Date of Award


Document Type

Open Access Master's Report

Degree Name

Master of Science in Biological Sciences (MS)

Administrative Home Department

Department of Biological Sciences

Advisor 1

Casey Huckins

Committee Member 1

Kari Henquinet

Committee Member 2

Mark Rouleau


Malnutrition continues to be an epidemic problem in sub-Saharan Africa. The degree of malnutrition depends on many factors including prevalence of bacterial and parasitic diseases especially those in water sources, level of education, level of hygienic practices, cultural customs, seasonal and climatic conditions, food production and availability, and daily food intake. This study sought to describe the prevalence of different factors’ that may be associated with health in the commune of Guiba, Burkina Faso while also examining the dietary diversity scores (DDS) among schoolchildren attending secondary school in Guiba.

Dietary diversity scores (DDS) are a measure of the number of food groups consumed by an individual. DDS serve as a proxy for nutritional adequacy. DDS was calculated from data collected using a series of related surveys over the months of October 2014 and April 2015 which asked individuals to perform a 24-hour recall of their food intake. A qualitative verbal survey was also conducted in May 2015 to determine the relation of cultural, educational, and hygienic practices to individual DDS. Production, price, and availability of different food items throughout a two year time period (August 2013 to June 2015) were described using monthly market observations at Guiba’s local market. Finally, a separate assessment of water quality surveys were performed during the end of dry season (June 2015) and at the beginning of rainy season (July 2015) to understand the prevalence of waterborne pathogens in water sources used by the schoolchildren. Water quality was tested at 10 different water sources within a five-kilometer radius of Guiba’s secondary school using 3MTM PetrifilmTM Count Plates that were analyzed to provide a measure of microbial counts.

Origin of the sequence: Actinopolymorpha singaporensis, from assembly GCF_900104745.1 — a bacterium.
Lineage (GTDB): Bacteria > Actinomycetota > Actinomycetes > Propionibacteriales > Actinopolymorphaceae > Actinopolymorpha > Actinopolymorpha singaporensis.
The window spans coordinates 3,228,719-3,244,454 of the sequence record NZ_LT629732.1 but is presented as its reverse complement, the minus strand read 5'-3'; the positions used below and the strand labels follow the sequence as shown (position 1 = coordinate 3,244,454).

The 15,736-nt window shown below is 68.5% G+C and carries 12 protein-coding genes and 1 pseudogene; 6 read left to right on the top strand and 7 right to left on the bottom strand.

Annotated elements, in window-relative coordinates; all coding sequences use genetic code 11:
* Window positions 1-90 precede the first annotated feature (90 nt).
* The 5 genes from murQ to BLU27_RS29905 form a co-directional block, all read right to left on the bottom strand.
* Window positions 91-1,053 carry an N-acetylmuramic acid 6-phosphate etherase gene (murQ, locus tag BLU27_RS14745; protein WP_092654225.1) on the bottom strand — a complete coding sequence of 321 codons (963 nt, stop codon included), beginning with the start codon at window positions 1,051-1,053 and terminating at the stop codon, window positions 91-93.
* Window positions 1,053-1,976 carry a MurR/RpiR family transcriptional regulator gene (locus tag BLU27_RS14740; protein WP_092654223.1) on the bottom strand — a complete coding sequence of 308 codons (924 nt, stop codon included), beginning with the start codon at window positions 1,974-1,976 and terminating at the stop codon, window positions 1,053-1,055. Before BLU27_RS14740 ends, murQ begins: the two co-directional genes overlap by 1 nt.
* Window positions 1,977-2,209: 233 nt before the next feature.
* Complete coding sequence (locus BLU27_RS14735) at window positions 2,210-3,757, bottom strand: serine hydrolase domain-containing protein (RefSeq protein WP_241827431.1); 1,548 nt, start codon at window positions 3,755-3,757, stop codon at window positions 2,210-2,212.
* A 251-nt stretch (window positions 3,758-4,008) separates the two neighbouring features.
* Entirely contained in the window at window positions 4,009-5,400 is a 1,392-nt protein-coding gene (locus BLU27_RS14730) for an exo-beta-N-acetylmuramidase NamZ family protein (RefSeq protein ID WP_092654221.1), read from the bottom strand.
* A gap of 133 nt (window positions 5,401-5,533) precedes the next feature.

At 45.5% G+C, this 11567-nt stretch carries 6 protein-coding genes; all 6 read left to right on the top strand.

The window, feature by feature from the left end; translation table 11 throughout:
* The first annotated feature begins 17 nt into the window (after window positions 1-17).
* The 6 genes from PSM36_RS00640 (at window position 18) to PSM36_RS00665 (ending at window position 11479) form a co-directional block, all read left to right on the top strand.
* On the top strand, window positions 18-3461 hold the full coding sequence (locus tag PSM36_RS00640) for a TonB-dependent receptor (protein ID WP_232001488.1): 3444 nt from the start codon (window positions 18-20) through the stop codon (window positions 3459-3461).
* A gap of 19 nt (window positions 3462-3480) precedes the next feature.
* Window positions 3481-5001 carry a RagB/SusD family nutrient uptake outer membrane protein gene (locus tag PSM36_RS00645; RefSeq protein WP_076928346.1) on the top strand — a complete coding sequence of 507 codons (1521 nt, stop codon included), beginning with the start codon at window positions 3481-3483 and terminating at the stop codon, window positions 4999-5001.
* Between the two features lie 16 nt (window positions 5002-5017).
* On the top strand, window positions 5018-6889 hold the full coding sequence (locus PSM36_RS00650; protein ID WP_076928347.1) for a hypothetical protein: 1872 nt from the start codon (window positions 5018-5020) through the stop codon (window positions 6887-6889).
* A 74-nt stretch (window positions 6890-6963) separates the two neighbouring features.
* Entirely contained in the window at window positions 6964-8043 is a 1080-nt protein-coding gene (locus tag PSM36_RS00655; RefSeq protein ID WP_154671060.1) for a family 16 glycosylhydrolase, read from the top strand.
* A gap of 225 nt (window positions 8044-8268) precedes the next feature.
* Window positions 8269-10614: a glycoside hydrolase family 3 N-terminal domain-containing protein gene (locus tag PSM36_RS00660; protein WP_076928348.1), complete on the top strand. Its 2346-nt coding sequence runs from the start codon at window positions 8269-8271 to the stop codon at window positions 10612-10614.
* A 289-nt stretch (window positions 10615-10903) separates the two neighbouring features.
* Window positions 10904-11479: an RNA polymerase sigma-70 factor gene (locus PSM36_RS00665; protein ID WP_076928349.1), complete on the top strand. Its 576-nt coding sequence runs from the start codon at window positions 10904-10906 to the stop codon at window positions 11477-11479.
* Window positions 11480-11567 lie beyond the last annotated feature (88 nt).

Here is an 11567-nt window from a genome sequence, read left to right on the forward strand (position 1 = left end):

From the findings, the mean DDS of the individual schoolchildren surveyed in Guiba was low suggesting overall poor dietary diversity. The basic diet consisted of cereals such as millet, corn, and sorghum. Socio-demographic factors, such as the education level of the mother appear to be related to DDS. Water quality tests showed that eighty percent of water sources near the secondary school in the commune of Guiba were contaminated with fecal bacteria. These descriptions of the different environmental, social, and cultural influences may be potential improvement opportunities for health intervention, including food aid, in the future.

Included in

Life Sciences Commons